Cubs Worked Hard on Jorge Soler's Hamstring Issues, Hope for Return to AA Tennessee

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Cubs Worked Hard on Jorge Soler’s Hamstring Issues, Hope for Return to AA Tennessee

Chicago Cubs

jorge soler cubsLast night, playing for the Arizona Cubs in the Arizona Rookie League, Jorge Soler summed up his career in the Chicago Cubs’ organization so far: he had a hell of a game at the plate, and then left the game early.

Playing right field for the first time in five days, Soler went 2-2 with a walk. After five innings in the field, Soler left the game. It’s unclear whether it was a scheduled departure, or if it was related to his injured hamstring … or his other injured hamstring … or another injury altogether (but don’t jump to any conclusions). Soler DH’d the day before, after sitting out a couple games, after leaving Sunday’s game early after six innings in the field. (Did you follow that with all the “after”s in there?)

So, it’s possible that this is all scheduled stuff, when you see the pattern repeating like that. We’d wondered for a few days what those missed days earlier in the week were all about, but hopefully it was just part of his rehab program. When Theo Epstein spoke with the media about Soler yesterday, it appears he didn’t mention any re-injuries or new injuries this week. His comments came before last night’s game, but, again, hopefully we’re just seeing Soler’s special rehab program in place.

“We did a full-body assessment,” Epstein told the media (including Tony Andracki at CSN) of the organizational approach to Soler’s health after his second hamstring injury. “We tried to take a real close look in terms of whole body anatomy and biomechanically. We thought maybe there were some ways we could reprogram his posture and muscle distribution on his body – posterior and anterior – to allow him the way his feet work and hit the ground. There are some small adjustments we can make to where it won’t happen again, it won’t become a chronic thing. He’s put in the work to have that happen and we’re just kind of easing him back into full game mode and hope it continues to go well.”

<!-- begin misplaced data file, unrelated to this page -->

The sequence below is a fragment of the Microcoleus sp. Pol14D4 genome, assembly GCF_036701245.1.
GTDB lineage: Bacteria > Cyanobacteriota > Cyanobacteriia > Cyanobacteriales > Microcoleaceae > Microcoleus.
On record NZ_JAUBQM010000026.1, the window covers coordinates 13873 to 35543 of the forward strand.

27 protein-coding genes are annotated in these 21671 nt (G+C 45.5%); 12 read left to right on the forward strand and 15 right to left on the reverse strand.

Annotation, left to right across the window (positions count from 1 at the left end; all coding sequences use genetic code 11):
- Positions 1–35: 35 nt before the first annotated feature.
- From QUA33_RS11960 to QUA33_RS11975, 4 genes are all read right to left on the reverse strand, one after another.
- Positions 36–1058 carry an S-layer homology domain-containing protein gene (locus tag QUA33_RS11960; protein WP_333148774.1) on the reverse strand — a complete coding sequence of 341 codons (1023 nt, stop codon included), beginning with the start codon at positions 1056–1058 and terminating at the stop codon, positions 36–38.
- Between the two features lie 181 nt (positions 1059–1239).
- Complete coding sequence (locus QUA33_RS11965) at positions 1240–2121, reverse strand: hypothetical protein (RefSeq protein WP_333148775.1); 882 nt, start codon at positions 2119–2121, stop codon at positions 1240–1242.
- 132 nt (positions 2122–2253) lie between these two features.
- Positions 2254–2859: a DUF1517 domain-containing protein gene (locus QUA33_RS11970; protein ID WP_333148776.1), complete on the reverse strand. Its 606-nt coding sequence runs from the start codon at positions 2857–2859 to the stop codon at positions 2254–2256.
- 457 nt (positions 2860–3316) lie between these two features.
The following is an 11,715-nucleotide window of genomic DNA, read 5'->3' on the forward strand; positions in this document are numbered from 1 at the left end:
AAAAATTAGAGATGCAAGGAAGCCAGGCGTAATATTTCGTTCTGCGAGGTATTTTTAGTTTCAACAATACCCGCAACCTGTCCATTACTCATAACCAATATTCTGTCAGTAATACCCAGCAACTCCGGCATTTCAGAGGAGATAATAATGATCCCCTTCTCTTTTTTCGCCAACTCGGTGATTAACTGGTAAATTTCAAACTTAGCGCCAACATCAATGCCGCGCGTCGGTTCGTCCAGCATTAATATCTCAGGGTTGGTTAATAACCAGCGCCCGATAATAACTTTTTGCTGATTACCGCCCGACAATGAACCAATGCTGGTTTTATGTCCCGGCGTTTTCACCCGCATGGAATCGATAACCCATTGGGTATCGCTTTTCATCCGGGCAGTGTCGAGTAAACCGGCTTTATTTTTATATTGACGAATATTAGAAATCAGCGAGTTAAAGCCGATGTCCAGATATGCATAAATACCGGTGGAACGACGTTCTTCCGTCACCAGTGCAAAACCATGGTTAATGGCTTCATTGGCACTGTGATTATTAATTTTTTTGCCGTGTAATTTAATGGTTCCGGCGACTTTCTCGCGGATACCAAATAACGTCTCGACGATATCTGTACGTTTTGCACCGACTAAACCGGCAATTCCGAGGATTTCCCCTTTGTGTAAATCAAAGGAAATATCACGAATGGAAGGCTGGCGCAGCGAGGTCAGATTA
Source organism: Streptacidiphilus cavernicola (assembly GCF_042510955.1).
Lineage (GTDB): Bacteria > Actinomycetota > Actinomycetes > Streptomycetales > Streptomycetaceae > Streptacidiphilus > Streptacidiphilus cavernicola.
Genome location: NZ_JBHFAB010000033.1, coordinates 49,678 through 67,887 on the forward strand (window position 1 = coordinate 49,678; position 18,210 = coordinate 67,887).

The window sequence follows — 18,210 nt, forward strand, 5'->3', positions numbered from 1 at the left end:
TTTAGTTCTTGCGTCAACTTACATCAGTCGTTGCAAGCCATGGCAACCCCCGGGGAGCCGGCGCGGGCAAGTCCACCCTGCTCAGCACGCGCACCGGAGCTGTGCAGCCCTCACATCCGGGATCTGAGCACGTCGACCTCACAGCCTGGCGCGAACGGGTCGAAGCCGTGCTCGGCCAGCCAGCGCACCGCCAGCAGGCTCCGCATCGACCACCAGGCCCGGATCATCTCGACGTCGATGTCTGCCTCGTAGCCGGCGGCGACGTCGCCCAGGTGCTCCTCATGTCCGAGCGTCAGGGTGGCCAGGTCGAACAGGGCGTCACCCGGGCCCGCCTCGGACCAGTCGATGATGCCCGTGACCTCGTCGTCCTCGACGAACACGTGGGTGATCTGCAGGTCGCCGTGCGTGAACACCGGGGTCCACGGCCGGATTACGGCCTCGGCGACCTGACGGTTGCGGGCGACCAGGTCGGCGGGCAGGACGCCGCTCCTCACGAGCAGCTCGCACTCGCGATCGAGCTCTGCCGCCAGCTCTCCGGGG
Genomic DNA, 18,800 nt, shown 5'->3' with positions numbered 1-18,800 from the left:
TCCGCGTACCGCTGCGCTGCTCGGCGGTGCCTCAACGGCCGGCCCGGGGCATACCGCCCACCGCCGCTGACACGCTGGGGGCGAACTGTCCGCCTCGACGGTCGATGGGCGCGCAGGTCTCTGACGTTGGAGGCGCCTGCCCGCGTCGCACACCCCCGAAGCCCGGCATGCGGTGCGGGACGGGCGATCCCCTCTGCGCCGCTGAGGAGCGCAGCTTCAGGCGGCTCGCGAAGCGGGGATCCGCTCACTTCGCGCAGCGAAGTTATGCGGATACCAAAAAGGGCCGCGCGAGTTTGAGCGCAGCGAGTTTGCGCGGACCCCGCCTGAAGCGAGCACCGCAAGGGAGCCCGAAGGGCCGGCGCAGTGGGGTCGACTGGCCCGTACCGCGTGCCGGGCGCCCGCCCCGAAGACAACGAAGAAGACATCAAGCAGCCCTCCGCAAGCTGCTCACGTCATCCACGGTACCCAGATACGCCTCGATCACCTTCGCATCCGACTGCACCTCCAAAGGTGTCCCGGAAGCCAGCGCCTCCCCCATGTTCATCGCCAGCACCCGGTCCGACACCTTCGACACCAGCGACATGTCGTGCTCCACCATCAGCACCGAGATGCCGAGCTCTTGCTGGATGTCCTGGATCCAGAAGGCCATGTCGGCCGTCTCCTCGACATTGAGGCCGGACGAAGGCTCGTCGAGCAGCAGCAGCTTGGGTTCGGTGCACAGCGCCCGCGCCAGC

The “easing him back into full game mode” part is comforting, with respect to the sporadic play this week. After all, getting Soler full games in rookie ball is not really the prime directive right now – the Cubs want him to be playing full games against progressively better competition so that his bat can develop. No sense in going completely full bore in rookie ball, I reckon.

Epstein added that, if Soler continues to progress, he’ll be back at AA Tennessee before too long. Amorphous, obviously, but you’d like to see him back by July, so that he can get in two full months, and then possibly pick up some additional game action in the Fall or the Winter. Soler’s been out with the latest hamstring injury since May 15. Given the “reprogramming” the Cubs undertook with him, it’s understandable that this recovery period is taking longer than his previous recoveries. Better to invest that time now than keep running him out there, only to have his hamstrings buckle again because of some chronic issue.

If you want to be ruthlessly optimistic, you hope that Soler is back to Tennessee by early July, plays a couple dominant months there at AA, plays somewhere in the Fall/Winter, dominates, and then starts 2015 at AAA, thus not really falling off of a normal development schedule.

Small sample, sigh-inducing stat line?

In 11 games and 42 plate appearances this year (all while bouncing around with injuries), Soler is hitting .417/.500/.750 with 10 extra-base hits, 6 walks, and just 7 strikeouts. Sigh.

Author: Brett Taylor

Brett Taylor is the Editor and Lead Cubs Writer at Bleacher Nation, and you can find him on Twitter at @BleacherNation and @Brett_A_Taylor.